To what extent did Founding principles of liberty, equality, and justice become a reality for African Americans during the civil rights movement?
- I can interpret primary sources related to Founding principles of liberty, equality, and justice in the civil rights movement.
- I can explain how laws and policy, courts, and individuals and groups contributed to or pushed back against the quest for liberty, equality, and justice for African Americans.
- I can create an argument using evidence from primary sources.
- I can analyze issues in history to help find solutions to present-day challenges.
|An activist whose goal was to integrate Blacks into white society
Martin Luther King, Jr., was the most famous civil rights activist of the 1960s. He called for nonviolent means, including sit-ins, boycotts, and marches, to end segregation in the South. In the early 1960s, Birmingham, Alabama, was one of the most segregated cities in the United States. King traveled there in 1963 to fight against racial discrimination and was arrested. After his arrest, a group of white religious leaders wrote him a letter criticizing the means and timing of his fight for greater equality. The civil rights leader penned a response while in a jail cell and then rewrote it for publication when he was freed.
Martin Luther King, Jr., Letter from Birmingham Jail, 1963
My Dear Fellow Clergymen:
While confined here in the Birmingham city jail, I came across your recent statement calling my present activities “unwise and untimely.” . . . Since I feel that you are men of genuine good will and that your criticisms are sincerely set forth, I want to try to answer your statement in what I hope will be patient and reasonable terms . . .
I am in Birmingham because injustice is here . . . I cannot sit idly by in Atlanta and not be concerned about what happens in Birmingham. Injustice anywhere is a threat to justice everywhere. We are caught in an inescapable network of mutuality, tied in a single garment of destiny . . .
You may well ask: “Why direct action? Why sit ins, marches and so forth? Isn’t negotiation a better path?” . . . Nonviolent direct action seeks to create such a crisis and foster such a tension that a community which has constantly refused to negotiate is forced to confront the issue. It seeks so to dramatize the issue that it can no longer be ignored . . .
You express a great deal of anxiety over our willingness to break laws. This is certainly a legitimate concern. Since we so diligently urge people to obey the Supreme Court’s decision of 1954 outlawing segregation in the public schools, it is rather strange and paradoxical to find us consciously breaking laws. One may well ask, “How can you advocate breaking some laws and obeying others?” The answer is found in the fact that there are two types of laws: there are just laws, and there are unjust laws. I would agree with St. Augustine that “An unjust law is no law at all.”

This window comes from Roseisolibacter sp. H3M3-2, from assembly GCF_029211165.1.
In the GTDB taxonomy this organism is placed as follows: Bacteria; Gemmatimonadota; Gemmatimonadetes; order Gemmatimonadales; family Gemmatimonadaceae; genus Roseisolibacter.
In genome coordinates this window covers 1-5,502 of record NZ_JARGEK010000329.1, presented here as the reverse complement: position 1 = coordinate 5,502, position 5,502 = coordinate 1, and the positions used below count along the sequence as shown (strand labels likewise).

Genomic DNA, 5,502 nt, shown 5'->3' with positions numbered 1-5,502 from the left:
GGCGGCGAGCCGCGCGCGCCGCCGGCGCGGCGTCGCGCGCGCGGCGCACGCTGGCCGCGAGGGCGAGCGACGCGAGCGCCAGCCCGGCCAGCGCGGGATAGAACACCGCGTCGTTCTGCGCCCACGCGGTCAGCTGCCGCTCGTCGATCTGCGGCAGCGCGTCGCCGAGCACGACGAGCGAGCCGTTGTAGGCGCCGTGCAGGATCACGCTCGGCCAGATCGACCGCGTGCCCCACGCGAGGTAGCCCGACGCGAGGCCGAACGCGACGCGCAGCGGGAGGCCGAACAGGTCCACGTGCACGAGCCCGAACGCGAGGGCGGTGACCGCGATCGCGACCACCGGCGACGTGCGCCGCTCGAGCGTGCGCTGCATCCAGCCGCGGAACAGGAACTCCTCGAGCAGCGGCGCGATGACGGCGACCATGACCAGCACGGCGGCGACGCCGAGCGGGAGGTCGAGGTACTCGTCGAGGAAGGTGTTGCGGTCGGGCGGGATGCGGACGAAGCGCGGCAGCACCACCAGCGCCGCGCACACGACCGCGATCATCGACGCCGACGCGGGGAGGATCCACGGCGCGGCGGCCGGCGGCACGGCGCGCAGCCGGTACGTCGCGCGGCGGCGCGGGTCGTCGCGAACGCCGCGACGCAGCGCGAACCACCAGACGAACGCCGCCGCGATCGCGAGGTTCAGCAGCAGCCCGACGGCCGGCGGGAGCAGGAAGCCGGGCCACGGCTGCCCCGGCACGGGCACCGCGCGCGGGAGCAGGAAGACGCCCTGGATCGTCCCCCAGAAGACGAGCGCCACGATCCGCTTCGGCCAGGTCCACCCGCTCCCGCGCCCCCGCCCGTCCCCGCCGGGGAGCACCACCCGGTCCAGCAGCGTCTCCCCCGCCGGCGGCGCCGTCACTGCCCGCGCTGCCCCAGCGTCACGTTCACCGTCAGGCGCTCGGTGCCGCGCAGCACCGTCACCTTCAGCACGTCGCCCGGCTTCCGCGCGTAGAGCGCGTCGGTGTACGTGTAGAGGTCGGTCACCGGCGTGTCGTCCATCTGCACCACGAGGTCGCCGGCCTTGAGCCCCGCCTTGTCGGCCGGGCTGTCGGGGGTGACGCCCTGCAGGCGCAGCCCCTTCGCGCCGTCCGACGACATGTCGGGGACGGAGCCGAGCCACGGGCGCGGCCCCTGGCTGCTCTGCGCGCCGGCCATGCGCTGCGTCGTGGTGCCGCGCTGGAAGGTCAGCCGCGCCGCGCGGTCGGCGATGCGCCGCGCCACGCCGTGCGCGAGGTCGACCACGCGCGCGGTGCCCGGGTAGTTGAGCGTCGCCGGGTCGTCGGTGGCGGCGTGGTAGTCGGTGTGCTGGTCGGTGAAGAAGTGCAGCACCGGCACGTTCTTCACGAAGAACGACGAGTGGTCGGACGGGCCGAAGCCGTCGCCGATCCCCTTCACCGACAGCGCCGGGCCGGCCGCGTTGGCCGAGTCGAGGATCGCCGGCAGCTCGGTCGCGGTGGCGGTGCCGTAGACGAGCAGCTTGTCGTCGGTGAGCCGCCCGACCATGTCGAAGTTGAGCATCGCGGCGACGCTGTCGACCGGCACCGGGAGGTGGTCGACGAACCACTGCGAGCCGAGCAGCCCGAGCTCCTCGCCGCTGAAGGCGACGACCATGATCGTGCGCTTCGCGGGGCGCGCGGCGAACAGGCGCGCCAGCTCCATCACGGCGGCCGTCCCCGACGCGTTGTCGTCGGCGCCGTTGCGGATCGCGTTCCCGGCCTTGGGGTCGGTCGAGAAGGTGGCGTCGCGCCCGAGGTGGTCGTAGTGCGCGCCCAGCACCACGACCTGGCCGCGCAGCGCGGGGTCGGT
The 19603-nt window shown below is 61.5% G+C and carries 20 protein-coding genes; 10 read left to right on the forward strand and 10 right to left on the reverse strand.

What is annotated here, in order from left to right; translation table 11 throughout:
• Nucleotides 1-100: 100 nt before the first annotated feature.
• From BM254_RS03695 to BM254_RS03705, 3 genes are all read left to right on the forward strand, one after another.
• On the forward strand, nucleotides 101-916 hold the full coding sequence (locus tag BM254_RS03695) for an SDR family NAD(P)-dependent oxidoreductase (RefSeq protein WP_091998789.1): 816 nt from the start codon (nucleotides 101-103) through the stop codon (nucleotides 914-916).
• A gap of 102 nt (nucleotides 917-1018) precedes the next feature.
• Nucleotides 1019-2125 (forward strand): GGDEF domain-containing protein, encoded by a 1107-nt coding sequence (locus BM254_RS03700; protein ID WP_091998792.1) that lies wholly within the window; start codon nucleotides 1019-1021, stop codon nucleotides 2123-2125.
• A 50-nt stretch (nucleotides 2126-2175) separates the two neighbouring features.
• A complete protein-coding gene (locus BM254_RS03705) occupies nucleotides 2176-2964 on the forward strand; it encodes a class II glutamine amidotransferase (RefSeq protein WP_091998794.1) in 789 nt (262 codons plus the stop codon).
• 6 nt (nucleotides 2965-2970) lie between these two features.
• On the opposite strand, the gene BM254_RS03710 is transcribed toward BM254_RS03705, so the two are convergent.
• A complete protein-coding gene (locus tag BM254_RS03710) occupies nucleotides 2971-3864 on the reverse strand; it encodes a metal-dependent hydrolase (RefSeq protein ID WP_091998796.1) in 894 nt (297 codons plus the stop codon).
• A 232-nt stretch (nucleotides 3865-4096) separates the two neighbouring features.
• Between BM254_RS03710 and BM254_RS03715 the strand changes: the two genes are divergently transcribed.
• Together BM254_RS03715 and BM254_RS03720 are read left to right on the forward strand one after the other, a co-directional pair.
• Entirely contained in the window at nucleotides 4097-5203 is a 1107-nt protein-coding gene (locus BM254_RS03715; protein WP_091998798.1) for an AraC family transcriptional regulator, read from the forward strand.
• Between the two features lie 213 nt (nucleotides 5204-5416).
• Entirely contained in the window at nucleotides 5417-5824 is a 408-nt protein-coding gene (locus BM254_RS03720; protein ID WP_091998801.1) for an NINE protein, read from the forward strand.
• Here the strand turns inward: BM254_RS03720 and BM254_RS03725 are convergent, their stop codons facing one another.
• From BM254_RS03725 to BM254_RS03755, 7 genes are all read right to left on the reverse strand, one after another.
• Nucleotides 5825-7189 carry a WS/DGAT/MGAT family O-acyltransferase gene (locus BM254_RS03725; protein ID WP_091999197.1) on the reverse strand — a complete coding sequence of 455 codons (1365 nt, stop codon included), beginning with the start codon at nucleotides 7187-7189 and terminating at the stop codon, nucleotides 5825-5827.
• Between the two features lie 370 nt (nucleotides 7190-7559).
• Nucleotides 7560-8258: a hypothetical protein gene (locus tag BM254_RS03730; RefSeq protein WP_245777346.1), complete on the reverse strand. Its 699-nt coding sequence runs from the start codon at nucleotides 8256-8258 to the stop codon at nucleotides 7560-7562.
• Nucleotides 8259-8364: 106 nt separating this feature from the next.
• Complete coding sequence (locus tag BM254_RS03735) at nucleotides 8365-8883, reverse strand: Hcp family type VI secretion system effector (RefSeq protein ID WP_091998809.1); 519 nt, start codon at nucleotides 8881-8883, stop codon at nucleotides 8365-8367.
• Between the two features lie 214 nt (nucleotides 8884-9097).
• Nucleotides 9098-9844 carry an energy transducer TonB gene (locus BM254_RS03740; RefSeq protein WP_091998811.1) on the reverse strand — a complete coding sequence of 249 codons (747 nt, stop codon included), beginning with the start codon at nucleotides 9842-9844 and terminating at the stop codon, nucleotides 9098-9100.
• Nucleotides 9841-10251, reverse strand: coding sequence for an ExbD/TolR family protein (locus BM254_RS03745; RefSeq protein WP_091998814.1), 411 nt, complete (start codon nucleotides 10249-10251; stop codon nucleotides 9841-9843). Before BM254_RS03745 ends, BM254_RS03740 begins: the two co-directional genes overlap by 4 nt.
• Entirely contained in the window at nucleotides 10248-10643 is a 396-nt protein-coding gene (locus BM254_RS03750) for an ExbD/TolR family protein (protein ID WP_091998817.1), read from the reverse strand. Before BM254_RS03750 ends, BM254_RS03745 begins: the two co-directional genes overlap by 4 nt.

Now, what is the difference between the two? How does one determine when a law is just or unjust? A just law is a man-made code that squares with the moral law, or the law of God. An unjust law is a code that is out of harmony with the moral law. To put it in the terms of St. Thomas Aquinas, an unjust law is a human law that is not rooted in eternal and natural law. Any law that uplifts human personality is just. Any law that degrades human personality is unjust. All segregation statutes are unjust because segregation distorts the soul and damages the personality. It gives the segregator a false sense of superiority and the segregated a false sense of inferiority. To use the words of Martin Buber, the great Jewish philosopher, segregation substitutes an “I – it” relationship for the “I – thou” relationship and ends up relegating persons to the status of things. So segregation is not only politically, economically, and sociologically unsound, but it is morally wrong and sinful. Paul Tillich has said that sin is separation. Isn’t segregation an existential expression of man’s tragic separation, an expression of his awful estrangement, his terrible sinfulness? So I can urge men to obey the 1954 decision of the Supreme Court because it is morally right, and I can urge them to disobey segregation ordinances because they are morally wrong.
Let us consider a more concrete example of just and unjust laws. An unjust law is a code that a numerical or power majority group compels a minority group to obey but does not make binding on itself. This is difference made legal. By the same token, a just law is a code that a majority compels a minority to follow and that it is willing to follow itself. This is sameness made legal . . . I hope this letter finds you strong in the faith. I also hope that circumstances will soon make it possible for me to meet each of you, not as an integrationist [an activist whose goal was to integrate Blacks into white society] or a civil-rights leader but as a fellow clergyman and a Christian brother . . .
Comprehension and Analysis Questions
- To whom was this letter written?
- According to this letter, for what reason did King come to Birmingham?
- For what reasons did King support direct action techniques?
- How did King define an unjust law?
- What is the significance to his audience of King’s closing?